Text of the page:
This is such a thoughtful question, Harshikaa. I’m a sentimental (fool or not, I don’t know) person and that reflects in my stories. My stories always ride on some emotion or another. As the cover page suggests, this story, too, talks about the bond that Padma and Bluethingosaurus build on their journey along the Narmada.
I love to explore emotions and relationships in my stories. Rather, they invariably become a part of whatever story I am writing – I feel it helps children to connect with people and have more faith in them. As an ‘introvert’ child, reading books that spoke about relationships – whether they were friends or a mother and a child or anybody else – helped me to get over my people anxiety! That’s just one aspect of it…
Please tell us about the special things you've added in this book...after the story gets over?
After the story gets over, the book seamlessly transitions from fantasy to the real world that existed 250 million years ago. This information-packed section puts the spotlight on the true heroes – the dinosaurs, the incredible palaeontologists who discovered their fossils, and some really astonishing facts about them. The stunning illustrations by Suvidha Mistry only add to the magic of it all!
There are also some fun chapters – some of my favourites include a chapter on ‘how to name dinosaurs’ and another on ‘how does a Palaeontologist actually go about discovering the fossils’. It talks about the tools, the process and everything you need to know about it.
For children who aspire to take up Palaeontology as a career, there’s a chapter on courses and institutes they can join to pursue the subject. There’s also a beautiful India map that shows all the dinosaurs in the places they were discovered in.
Could you please give some writing tips to our children readers who aspire to become writers some day?
I’m sure most children are writing an essay on ‘A Rainy Day’ as part of their home-work now.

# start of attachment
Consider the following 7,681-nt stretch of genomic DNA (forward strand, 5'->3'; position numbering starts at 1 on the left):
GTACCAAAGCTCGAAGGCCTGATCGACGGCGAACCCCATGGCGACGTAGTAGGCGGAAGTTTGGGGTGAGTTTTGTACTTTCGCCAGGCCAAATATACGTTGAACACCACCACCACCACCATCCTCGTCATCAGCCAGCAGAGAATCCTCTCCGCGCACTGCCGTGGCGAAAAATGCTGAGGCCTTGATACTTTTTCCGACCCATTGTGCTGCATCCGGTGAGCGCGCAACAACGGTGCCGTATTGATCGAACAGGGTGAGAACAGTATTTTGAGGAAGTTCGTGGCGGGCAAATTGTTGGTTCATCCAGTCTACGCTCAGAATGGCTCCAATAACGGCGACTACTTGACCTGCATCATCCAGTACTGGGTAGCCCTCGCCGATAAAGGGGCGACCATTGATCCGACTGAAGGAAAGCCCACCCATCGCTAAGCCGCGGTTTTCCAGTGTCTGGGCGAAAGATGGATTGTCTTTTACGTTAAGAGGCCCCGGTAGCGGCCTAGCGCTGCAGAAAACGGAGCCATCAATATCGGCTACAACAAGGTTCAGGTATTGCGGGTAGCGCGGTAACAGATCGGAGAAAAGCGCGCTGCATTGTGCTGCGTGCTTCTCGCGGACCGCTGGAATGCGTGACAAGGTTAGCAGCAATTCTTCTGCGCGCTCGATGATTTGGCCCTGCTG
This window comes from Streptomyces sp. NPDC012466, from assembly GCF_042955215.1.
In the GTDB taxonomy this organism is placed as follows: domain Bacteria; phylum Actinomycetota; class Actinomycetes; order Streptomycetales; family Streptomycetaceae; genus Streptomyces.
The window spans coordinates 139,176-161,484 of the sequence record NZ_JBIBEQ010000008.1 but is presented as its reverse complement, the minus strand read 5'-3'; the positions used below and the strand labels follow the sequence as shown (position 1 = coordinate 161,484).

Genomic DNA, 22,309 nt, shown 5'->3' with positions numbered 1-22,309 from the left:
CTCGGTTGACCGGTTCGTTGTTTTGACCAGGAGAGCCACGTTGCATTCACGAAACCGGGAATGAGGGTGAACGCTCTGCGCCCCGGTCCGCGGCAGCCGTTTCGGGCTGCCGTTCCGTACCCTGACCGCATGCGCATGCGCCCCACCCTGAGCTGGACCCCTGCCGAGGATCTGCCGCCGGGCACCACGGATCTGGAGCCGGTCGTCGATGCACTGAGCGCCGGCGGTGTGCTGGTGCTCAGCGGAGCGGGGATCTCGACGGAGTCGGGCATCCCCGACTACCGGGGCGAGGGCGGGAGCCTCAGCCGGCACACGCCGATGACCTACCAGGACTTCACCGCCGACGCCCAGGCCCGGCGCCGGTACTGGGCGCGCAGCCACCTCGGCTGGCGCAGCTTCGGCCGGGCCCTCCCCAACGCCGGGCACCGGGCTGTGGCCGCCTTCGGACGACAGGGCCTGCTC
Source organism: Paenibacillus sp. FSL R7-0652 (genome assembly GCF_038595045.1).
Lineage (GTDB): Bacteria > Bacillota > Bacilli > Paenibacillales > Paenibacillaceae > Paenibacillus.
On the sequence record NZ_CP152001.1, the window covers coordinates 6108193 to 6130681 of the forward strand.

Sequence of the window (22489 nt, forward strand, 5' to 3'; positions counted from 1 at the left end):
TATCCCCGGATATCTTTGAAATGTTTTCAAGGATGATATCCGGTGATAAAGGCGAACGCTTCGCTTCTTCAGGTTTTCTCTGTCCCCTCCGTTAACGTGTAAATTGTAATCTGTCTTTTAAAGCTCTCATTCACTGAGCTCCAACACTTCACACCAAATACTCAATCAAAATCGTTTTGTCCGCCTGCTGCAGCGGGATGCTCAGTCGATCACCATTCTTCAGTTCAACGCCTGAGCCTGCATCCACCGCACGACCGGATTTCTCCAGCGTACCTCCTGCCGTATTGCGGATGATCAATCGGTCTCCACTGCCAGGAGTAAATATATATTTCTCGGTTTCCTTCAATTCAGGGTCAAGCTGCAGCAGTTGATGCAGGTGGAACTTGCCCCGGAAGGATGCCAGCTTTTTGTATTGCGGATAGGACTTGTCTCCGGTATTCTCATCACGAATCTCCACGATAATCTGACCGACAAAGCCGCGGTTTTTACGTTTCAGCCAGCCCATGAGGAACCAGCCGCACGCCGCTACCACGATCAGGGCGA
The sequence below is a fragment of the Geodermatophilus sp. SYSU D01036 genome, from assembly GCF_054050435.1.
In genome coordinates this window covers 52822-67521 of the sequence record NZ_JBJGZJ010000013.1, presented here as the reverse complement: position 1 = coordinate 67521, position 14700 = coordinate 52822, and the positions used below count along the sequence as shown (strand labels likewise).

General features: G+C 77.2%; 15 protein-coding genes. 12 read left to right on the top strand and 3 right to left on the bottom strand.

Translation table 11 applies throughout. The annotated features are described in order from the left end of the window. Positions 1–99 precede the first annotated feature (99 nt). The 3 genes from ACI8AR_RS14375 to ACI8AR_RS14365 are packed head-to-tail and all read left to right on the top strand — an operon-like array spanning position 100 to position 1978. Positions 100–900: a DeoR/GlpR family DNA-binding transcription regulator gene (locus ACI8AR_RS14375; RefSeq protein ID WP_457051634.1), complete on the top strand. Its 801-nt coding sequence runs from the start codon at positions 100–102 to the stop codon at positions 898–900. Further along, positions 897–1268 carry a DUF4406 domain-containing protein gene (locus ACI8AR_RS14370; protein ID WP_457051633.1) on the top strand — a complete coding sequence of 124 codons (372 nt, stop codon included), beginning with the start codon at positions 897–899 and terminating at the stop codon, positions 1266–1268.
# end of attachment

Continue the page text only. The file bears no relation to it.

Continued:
Many children get discouraged to write because of the mundane topics that are given in school – typically around seasons and festivals and iconic figures. While it’s important to be able to write about everything, this does not necessarily excite the children to write with fervour! You and I are writers but we write about entirely different things in entirely different ways! I feel sad that in a subject like creative writing, (most) teachers at school expect all the children to think and write in the same way.
So, to the children, I say – write about whatever you feel like writing – the caterpillar you saw on the wall, the pigeon feather you picked up while cycling, the cat that visits your building every day, your toy that’s lost and how much you loved it, a memorable trip, someone you miss, a song you love, your fantasy trip to the land of Nowhere! Anything!
Keep your sentences short and words simple. Imagine the scene you want to write about and then go about writing it – it will flow better.
Read a lot – there’s a lot to learn from the works of established writers. And, after all, they are the very books that inspired you to write in the first place.
What more books can we expect from you?
I’m on the final stages of proofreading and editing my next book. I’m particularly excited about it because it deals with a subject that worries and concerns all parents. I’ve been working on it for over three years now and am thrilled to bits to see it shaping up as a book.
Lastly, did you always want to become a writer?
A BIGGGG, RESOUNDING YESSSS! In hindsight, I wish I had taken up literature and not engineering, a special post-grad in children’s books than an MBA. But I feel, if you are determined and passionate about doing something, you will find a way and everything that you do only takes you one step closer to your goal.
So dream and then dream some more!
Thank you, Harshikaa, for your fabulous questions – I thoroughly enjoyed talking about The Adventures of Padma and a Blue Dinosaur and writing. I hope many people pick up the book and read it – our country is a treasure trove of fossils and our fossil heritage is something we should be proud of. It’s a pity that we don’t have a Natural History Museum to showcase it. Though there are fossil parks and dinosauriums, I hope Palaeontology in India gets its fair due.
Copyright: Book Trotters Club